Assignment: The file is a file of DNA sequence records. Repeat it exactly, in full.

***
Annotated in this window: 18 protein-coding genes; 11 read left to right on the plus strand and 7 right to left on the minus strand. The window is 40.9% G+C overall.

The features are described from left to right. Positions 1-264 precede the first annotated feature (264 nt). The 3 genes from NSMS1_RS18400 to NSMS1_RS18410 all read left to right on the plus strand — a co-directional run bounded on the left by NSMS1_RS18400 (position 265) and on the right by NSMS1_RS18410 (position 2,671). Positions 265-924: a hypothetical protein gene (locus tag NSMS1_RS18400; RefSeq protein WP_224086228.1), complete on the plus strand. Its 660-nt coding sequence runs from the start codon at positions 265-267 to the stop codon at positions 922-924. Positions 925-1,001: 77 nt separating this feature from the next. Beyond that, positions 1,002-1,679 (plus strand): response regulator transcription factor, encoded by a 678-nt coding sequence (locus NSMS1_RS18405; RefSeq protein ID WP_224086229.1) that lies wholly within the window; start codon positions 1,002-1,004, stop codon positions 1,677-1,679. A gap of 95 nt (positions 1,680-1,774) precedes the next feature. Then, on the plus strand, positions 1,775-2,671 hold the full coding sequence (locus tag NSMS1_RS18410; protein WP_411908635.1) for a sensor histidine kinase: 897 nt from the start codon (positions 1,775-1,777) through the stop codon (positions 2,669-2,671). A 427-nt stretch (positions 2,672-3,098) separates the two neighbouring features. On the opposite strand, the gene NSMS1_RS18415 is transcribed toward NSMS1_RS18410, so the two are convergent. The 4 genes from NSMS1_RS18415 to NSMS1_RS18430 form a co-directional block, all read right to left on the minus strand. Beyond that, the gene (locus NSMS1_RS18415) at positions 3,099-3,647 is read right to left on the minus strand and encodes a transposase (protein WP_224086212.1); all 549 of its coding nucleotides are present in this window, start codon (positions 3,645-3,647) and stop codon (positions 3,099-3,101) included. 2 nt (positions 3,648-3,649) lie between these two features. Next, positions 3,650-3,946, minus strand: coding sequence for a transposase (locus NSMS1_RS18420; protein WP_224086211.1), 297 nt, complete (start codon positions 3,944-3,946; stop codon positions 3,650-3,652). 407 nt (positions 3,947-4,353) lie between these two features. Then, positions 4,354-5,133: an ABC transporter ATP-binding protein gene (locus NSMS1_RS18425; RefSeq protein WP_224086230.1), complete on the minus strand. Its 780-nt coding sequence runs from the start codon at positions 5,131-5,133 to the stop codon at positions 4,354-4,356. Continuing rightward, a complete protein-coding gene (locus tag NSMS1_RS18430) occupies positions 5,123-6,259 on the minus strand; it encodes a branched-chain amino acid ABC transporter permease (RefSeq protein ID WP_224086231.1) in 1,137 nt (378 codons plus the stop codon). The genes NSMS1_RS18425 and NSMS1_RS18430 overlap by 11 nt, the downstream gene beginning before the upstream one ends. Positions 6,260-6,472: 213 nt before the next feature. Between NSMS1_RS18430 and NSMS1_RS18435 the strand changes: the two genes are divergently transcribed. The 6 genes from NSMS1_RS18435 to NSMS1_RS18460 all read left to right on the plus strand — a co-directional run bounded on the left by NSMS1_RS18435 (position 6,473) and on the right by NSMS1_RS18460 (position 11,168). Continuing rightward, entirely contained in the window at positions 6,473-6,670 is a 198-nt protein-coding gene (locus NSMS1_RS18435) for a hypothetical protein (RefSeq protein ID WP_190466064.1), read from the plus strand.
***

Annotated in this window: 18 protein-coding genes; 11 read left to right on the plus strand and 7 right to left on the minus strand. The window is 40.9% G+C overall.

The features are described from left to right. Positions 1-264 precede the first annotated feature (264 nt). The 3 genes from NSMS1_RS18400 to NSMS1_RS18410 all read left to right on the plus strand — a co-directional run bounded on the left by NSMS1_RS18400 (position 265) and on the right by NSMS1_RS18410 (position 2,671). Positions 265-924: a hypothetical protein gene (locus tag NSMS1_RS18400; RefSeq protein WP_224086228.1), complete on the plus strand. Its 660-nt coding sequence runs from the start codon at positions 265-267 to the stop codon at positions 922-924. Positions 925-1,001: 77 nt separating this feature from the next. Beyond that, positions 1,002-1,679 (plus strand): response regulator transcription factor, encoded by a 678-nt coding sequence (locus NSMS1_RS18405; RefSeq protein ID WP_224086229.1) that lies wholly within the window; start codon positions 1,002-1,004, stop codon positions 1,677-1,679. A gap of 95 nt (positions 1,680-1,774) precedes the next feature. Then, on the plus strand, positions 1,775-2,671 hold the full coding sequence (locus tag NSMS1_RS18410; protein WP_411908635.1) for a sensor histidine kinase: 897 nt from the start codon (positions 1,775-1,777) through the stop codon (positions 2,669-2,671). A 427-nt stretch (positions 2,672-3,098) separates the two neighbouring features. On the opposite strand, the gene NSMS1_RS18415 is transcribed toward NSMS1_RS18410, so the two are convergent. The 4 genes from NSMS1_RS18415 to NSMS1_RS18430 form a co-directional block, all read right to left on the minus strand. Beyond that, the gene (locus NSMS1_RS18415) at positions 3,099-3,647 is read right to left on the minus strand and encodes a transposase (protein WP_224086212.1); all 549 of its coding nucleotides are present in this window, start codon (positions 3,645-3,647) and stop codon (positions 3,099-3,101) included. 2 nt (positions 3,648-3,649) lie between these two features. Next, positions 3,650-3,946, minus strand: coding sequence for a transposase (locus NSMS1_RS18420; protein WP_224086211.1), 297 nt, complete (start codon positions 3,944-3,946; stop codon positions 3,650-3,652). 407 nt (positions 3,947-4,353) lie between these two features. Then, positions 4,354-5,133: an ABC transporter ATP-binding protein gene (locus NSMS1_RS18425; RefSeq protein WP_224086230.1), complete on the minus strand. Its 780-nt coding sequence runs from the start codon at positions 5,131-5,133 to the stop codon at positions 4,354-4,356. Continuing rightward, a complete protein-coding gene (locus tag NSMS1_RS18430) occupies positions 5,123-6,259 on the minus strand; it encodes a branched-chain amino acid ABC transporter permease (RefSeq protein ID WP_224086231.1) in 1,137 nt (378 codons plus the stop codon). The genes NSMS1_RS18425 and NSMS1_RS18430 overlap by 11 nt, the downstream gene beginning before the upstream one ends. Positions 6,260-6,472: 213 nt before the next feature. Between NSMS1_RS18430 and NSMS1_RS18435 the strand changes: the two genes are divergently transcribed. The 6 genes from NSMS1_RS18435 to NSMS1_RS18460 all read left to right on the plus strand — a co-directional run bounded on the left by NSMS1_RS18435 (position 6,473) and on the right by NSMS1_RS18460 (position 11,168). Continuing rightward, entirely contained in the window at positions 6,473-6,670 is a 198-nt protein-coding gene (locus NSMS1_RS18435) for a hypothetical protein (RefSeq protein ID WP_190466064.1), read from the plus strand.